The real goal of the Republican Party is to defeat Obama — whatever the cost to America. Republicans appear to have decided that perhaps because they can’t get more voters to vote for them they should find a way to get fewer voters to cast their ballots for President Obama.
The Brennan Center for Justice has determined that “fraud by individual voters is both irrational and extremely rare, that many vivid anecdotes of purported voter fraud have been proven false or do not demonstrate fraud, that voter fraud is often conflated with other forms of election misconduct, that raising the unsubstantiated specter of mass voter fraud suits a particular policy agenda and that claims of voter fraud should be carefully tested before they become the basis for action.”
That has not stopped Republicans from creating new voting barriers.
Because, as the Brennan Center says, “voter fraud is essentially irrational,” it is not surprising to find so little of it happens. Fewer than 100 cases of fraud were considered after the 2008 election, out of the 130 million votes cast. Indeed, the Brennan Center, after analyzing several races determined that Americans are struck and killed by lightning about as often as voter fraud occurs.
That has not stopped Republicans.
Since the beginning of 2011, at least 180 restrictive voting bills have been introduced in 41 states. Twenty-four laws and two executive actions passed since the beginning of 2011 in 19 states, and 16 states have passed restrictive voting laws that have the potential to impact the 2012 election. These states account for 214 electoral votes, or nearly 79 percent of the total needed to win the presidency.
These are the new ropes.
The Kansas secretary of state, Kris Kobach, claims that between 1997 and 2010, Kansas saw “221 cases of reported voter fraud” — out of 10 million votes! As not a single criminal conviction resulted from those reports, it is impossible to assess their legitimacy.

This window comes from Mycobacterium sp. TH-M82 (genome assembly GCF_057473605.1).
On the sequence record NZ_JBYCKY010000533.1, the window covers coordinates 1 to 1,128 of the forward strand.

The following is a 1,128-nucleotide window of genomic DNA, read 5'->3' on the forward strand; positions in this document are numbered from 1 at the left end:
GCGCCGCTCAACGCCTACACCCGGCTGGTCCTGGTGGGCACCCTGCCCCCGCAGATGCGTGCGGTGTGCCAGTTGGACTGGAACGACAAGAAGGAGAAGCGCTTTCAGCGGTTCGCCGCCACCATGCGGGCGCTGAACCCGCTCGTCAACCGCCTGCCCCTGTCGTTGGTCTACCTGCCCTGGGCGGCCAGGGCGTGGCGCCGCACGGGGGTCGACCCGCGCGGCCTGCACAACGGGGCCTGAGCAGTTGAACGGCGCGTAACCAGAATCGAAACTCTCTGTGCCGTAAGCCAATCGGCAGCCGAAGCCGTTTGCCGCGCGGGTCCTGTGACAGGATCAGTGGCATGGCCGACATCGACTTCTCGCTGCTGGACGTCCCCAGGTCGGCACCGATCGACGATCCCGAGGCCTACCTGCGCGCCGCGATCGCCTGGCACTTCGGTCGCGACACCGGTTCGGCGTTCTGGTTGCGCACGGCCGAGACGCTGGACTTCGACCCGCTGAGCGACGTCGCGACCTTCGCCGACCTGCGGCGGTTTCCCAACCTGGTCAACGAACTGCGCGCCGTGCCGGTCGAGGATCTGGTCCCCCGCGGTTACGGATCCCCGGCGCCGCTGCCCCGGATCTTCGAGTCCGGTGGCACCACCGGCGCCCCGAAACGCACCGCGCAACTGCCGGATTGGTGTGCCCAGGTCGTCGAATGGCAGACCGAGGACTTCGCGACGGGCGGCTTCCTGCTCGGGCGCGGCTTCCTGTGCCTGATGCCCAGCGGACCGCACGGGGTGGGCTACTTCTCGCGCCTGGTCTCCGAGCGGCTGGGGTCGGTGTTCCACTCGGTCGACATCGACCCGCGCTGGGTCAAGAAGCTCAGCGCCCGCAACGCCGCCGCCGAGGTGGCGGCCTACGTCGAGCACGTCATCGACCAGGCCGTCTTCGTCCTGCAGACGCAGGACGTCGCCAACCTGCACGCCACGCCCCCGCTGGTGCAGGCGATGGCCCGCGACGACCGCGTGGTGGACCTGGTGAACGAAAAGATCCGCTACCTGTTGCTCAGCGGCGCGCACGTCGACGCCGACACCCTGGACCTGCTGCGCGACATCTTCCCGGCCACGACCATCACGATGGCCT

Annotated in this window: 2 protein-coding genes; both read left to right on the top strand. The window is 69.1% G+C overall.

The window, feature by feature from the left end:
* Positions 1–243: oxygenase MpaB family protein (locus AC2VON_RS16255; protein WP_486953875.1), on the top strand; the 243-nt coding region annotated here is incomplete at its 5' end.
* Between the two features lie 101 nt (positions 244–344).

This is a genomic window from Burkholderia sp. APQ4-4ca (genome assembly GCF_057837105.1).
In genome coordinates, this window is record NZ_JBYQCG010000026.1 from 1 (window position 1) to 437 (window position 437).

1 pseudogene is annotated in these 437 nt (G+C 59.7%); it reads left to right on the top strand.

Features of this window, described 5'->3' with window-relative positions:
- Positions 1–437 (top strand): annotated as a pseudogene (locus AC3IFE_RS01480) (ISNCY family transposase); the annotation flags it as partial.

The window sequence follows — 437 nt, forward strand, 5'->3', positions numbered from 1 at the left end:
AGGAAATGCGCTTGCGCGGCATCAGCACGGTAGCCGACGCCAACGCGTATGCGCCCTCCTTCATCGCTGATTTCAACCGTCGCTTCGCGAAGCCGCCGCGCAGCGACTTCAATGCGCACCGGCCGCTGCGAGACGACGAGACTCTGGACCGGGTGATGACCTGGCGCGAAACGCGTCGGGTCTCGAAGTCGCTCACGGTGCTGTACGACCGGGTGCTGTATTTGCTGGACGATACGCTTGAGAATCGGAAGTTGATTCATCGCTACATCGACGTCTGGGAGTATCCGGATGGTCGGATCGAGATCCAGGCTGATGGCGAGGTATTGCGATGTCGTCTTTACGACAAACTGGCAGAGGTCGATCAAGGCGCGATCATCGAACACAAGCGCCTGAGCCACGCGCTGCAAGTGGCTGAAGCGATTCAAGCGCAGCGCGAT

Blacks, Hispanics and the poor, along with the elderly and the young, are those least likely to have an approved form of government-issued ID and it is those voters that Republicans have targeted.
In Pennsylvania alone, the number of voters expected to be disenfranchised is greater than Obama’s winning 2008 margin.
That is no coincidence.
Finally, witness Mitt Romney’s cowardice.
I don’t care about his wealth and success. I disagree with him on both economic and foreign policy almost without exception; differences which I can express at the ballot box — if I can get there.
I do care that he hasn’t condemned the attempts to disenfranchise voters. I do care that he hasn’t had the courage to separate himself from “birthers,” from climate-change deniers and creationists. I care that he cares more about winning than he cares about truth. I care that he used his speech to the NAACP as a means to affirm his affinity with white voters rather than try to heal or build bridges, or to bring all Americans together.
I care that high-tech lynchings, so decried by Clarence Thomas in 1991, have become political weapons of disenfranchisement that threaten to return America to its dark Jim Crow days, and away from the promise of America, where, “All men are created equal.”
This column appeared originally in the Portsmouth Herald.